Adobe Firefly repeats the same AI mistakes as Google Gemini

Firefly, Adobe’s AI image creation tool, repeats some of the same controversial mistakes that Google’s Gemini made in inaccurate racial and ethnic portrayal, reflecting challenges facing tech companies across the industry.

Google shut down its Gemini image creation tool last month after critics pointed out that it was creating historically inaccurate images, for example depicting America’s Founding Fathers as black, and white. Pham is refusing to portray people. CEO Sundar Pichai told employees that the company “got it wrong.”

Tests conducted by Semaphore on Firefly replicated many of the same things that tripped Gemini. Both services rely on similar techniques to create images from written text, but are trained on very different datasets. Adobe only uses stock images or images that it licenses.

Adobe and Google also have different cultures. Adobe, a more traditionally structured company, has never been the center of employee activism that Google has been. The common denominator is the underlying technology for creating a picture, and companies can try to get it right, but there’s no surefire way to do it.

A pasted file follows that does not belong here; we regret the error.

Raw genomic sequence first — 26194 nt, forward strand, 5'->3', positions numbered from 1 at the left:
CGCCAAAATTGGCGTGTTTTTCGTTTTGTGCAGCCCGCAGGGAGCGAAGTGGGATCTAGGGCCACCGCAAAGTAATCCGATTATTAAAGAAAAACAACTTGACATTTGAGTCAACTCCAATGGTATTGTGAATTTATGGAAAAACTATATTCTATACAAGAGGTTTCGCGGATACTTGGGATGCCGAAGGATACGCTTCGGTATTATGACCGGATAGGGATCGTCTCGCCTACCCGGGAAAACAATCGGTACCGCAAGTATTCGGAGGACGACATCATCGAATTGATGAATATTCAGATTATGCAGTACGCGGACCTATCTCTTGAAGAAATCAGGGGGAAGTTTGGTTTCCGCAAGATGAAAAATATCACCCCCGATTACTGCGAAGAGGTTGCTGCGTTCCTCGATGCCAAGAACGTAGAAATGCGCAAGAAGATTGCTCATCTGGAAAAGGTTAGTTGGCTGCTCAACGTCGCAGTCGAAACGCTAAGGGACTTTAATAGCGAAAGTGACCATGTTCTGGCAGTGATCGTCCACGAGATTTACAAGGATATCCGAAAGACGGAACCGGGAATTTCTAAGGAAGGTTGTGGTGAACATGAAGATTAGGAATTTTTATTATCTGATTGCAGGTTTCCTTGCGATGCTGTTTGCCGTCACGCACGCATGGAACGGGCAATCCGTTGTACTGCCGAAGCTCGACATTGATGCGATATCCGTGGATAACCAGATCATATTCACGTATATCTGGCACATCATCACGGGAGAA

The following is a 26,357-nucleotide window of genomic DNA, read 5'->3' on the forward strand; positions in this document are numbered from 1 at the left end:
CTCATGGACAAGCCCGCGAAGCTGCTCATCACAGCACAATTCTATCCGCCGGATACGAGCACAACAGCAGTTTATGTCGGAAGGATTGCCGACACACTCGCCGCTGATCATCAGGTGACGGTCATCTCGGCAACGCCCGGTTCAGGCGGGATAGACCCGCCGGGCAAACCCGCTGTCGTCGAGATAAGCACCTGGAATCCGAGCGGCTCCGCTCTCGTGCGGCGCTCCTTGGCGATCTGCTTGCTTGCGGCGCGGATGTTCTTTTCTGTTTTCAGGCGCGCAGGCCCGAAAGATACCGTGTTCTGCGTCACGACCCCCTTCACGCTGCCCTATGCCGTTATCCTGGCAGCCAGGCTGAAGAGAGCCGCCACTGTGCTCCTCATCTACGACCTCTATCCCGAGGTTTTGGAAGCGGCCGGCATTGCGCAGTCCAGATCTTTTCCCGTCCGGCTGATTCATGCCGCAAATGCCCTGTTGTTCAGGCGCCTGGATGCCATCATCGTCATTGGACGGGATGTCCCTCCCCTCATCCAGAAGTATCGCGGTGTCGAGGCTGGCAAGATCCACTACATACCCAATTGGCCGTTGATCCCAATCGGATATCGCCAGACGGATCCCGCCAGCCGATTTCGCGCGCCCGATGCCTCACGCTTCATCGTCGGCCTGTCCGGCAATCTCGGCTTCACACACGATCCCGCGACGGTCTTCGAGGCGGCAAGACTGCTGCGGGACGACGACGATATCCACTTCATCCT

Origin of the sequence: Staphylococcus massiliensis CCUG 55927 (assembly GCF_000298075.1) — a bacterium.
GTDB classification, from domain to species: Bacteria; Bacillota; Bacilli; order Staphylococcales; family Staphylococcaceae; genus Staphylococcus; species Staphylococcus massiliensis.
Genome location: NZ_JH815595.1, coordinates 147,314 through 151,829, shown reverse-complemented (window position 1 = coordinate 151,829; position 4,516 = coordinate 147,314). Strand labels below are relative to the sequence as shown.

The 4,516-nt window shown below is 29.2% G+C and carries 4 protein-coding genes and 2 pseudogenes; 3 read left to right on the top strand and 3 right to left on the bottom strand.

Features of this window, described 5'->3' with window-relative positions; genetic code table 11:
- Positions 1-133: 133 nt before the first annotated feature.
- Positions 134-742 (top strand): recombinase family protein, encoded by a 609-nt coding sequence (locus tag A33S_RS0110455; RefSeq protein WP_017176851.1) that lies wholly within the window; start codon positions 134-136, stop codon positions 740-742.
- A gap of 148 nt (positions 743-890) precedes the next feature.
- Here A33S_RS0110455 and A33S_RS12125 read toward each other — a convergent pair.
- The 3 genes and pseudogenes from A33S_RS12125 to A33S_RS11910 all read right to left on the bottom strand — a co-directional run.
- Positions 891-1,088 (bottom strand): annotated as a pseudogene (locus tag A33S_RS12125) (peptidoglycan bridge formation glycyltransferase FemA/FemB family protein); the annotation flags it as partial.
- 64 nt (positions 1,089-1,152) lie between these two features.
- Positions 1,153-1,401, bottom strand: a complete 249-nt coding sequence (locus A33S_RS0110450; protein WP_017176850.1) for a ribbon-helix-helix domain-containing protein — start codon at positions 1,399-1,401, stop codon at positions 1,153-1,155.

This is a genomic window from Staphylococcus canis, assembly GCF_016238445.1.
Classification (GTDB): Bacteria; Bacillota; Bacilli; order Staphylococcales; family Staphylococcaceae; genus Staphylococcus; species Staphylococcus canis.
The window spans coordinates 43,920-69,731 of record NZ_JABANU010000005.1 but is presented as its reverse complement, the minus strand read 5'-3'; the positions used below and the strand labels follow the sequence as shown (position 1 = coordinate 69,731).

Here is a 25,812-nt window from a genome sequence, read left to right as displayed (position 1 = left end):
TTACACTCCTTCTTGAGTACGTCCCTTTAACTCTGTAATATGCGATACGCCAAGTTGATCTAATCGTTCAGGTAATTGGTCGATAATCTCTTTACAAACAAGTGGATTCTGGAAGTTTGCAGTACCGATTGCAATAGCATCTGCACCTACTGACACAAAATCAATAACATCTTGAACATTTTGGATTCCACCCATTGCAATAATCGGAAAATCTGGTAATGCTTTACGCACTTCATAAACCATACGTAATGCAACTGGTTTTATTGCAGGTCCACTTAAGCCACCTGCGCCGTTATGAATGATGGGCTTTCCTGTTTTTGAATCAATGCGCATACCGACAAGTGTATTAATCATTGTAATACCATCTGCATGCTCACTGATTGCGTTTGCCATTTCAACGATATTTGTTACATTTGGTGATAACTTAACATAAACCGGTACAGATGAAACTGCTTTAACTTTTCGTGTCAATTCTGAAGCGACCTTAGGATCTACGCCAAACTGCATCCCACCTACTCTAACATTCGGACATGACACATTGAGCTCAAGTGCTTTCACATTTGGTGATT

I asked Firefly to draw pictures using the same gestures that Gemini had trouble with. He created black soldiers fighting for Nazi Germany in World War II. In scenes depicting the Founding Fathers and the Constitutional Convention in 1787, black men and women were included in the roles. When I asked him to draw a comic book character of an old white man, he drew one, but also gave me three others of a black man, a black woman, and a white woman. And yes, it also made me picture the Black Vikings as a Gemini.

These types of findings stem from an attempt by the model’s designers to ensure that certain groups of people avoid racist stereotypes—for example, that doctors are not all white men, or that criminals are racially homophobic. Don’t fall into stereotypes. But putting those efforts into historical context has angered some on the right who see it as AI trying to rewrite history along the lines of today’s politics.

Adobe’s findings show how the problem isn’t specific to one company or one type of model. And Adobe, more than most major tech companies, has tried to do everything by the book. It trained its algorithm on stock images, openly licensed content, and public domain content so that its users could use its tool without worrying about copyright infringement.

Adobe did not respond to a request for comment.

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